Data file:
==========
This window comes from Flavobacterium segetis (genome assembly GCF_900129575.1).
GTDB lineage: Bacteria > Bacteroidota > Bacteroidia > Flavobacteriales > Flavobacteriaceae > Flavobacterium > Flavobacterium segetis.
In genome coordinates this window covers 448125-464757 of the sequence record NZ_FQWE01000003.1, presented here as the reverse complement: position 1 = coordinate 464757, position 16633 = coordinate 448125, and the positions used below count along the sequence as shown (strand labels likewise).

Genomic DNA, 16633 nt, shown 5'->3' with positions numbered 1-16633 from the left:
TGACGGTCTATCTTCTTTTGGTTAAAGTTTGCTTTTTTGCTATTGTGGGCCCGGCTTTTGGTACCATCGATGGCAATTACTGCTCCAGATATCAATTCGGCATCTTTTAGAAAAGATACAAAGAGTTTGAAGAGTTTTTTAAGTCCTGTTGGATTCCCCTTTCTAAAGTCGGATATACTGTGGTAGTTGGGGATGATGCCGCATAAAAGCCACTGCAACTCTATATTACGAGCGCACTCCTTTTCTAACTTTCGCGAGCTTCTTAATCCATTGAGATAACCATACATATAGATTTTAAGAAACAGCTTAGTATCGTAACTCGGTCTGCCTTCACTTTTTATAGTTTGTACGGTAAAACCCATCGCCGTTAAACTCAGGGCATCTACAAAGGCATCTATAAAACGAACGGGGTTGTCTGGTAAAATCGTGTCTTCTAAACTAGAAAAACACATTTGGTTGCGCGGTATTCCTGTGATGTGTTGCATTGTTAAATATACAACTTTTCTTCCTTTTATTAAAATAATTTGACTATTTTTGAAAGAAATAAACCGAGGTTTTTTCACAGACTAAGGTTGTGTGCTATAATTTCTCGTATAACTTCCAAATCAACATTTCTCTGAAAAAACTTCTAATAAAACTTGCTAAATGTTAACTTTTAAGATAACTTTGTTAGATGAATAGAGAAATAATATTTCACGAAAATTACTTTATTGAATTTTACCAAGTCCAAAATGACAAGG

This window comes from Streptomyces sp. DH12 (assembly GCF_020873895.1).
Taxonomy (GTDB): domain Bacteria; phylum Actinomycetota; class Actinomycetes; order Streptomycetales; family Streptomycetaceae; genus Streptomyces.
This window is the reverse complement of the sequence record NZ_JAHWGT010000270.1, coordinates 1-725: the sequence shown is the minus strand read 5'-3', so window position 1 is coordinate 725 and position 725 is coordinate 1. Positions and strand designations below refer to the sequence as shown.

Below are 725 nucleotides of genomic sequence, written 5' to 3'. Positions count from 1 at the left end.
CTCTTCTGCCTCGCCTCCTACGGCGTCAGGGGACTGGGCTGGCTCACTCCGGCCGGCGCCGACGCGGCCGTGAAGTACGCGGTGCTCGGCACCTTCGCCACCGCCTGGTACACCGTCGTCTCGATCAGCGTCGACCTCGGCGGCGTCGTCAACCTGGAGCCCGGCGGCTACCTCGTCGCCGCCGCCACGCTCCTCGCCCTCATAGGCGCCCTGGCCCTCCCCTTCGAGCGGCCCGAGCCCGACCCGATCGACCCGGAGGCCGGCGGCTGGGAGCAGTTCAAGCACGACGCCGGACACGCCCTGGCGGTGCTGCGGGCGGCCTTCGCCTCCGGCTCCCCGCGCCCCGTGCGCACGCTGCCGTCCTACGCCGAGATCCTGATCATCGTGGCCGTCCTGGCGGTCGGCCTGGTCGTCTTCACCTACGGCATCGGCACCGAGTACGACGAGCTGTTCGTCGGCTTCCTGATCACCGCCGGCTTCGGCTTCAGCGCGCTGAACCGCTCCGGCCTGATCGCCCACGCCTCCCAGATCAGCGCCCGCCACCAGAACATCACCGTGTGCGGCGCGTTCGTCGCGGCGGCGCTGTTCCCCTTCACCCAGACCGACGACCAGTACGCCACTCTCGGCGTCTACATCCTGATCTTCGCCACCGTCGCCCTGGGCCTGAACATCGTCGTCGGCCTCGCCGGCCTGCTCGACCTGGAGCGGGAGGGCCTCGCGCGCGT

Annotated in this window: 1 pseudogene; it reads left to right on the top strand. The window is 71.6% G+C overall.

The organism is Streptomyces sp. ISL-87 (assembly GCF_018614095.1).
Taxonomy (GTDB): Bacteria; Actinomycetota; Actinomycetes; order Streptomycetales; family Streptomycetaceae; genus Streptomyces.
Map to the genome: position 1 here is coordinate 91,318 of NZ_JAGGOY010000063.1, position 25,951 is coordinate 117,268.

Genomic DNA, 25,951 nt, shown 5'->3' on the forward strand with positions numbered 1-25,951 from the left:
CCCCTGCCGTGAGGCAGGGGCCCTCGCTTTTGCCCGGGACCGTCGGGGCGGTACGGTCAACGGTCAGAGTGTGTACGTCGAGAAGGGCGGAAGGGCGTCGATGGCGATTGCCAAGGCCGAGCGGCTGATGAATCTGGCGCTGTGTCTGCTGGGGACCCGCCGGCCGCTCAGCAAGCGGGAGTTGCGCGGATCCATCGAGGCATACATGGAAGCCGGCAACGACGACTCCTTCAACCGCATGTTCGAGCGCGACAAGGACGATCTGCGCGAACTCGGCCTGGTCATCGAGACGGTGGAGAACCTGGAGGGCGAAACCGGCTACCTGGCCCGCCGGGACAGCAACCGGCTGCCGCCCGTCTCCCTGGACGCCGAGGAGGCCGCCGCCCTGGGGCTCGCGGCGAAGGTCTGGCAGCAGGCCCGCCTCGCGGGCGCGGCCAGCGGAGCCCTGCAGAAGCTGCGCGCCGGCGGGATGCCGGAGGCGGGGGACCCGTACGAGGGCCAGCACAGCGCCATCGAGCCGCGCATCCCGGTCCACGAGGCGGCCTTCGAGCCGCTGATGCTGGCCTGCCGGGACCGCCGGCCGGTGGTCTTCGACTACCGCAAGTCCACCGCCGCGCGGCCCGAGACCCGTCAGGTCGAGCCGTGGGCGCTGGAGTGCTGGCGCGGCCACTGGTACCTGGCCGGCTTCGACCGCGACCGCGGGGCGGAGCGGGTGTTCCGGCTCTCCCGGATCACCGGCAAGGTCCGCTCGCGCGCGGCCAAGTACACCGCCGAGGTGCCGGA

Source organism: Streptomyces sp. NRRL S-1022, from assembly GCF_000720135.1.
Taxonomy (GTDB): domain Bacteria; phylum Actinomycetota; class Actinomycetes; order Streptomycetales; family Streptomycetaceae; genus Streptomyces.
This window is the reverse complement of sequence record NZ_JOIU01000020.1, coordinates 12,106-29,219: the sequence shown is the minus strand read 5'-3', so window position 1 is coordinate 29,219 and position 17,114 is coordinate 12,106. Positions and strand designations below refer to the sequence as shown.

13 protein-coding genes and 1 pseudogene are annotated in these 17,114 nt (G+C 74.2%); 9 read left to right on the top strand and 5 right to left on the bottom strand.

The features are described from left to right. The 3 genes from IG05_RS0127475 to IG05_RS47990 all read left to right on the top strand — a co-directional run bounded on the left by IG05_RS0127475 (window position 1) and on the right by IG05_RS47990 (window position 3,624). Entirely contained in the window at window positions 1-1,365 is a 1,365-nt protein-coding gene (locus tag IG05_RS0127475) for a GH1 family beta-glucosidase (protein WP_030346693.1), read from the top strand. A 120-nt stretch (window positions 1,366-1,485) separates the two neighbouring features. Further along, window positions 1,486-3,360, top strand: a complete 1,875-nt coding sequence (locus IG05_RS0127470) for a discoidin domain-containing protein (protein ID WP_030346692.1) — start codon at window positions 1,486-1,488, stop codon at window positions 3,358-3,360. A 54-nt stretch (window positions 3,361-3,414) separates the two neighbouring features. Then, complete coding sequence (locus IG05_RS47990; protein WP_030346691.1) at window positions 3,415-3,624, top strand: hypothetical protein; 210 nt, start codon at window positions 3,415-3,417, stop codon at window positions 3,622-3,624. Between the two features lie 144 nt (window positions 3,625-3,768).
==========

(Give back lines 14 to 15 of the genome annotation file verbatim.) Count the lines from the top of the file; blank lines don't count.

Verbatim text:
Map to the genome: position 1 here is coordinate 91,318 of NZ_JAGGOY010000063.1, position 25,951 is coordinate 117,268.

Genomic DNA, 25,951 nt, shown 5'->3' on the forward strand with positions numbered 1-25,951 from the left: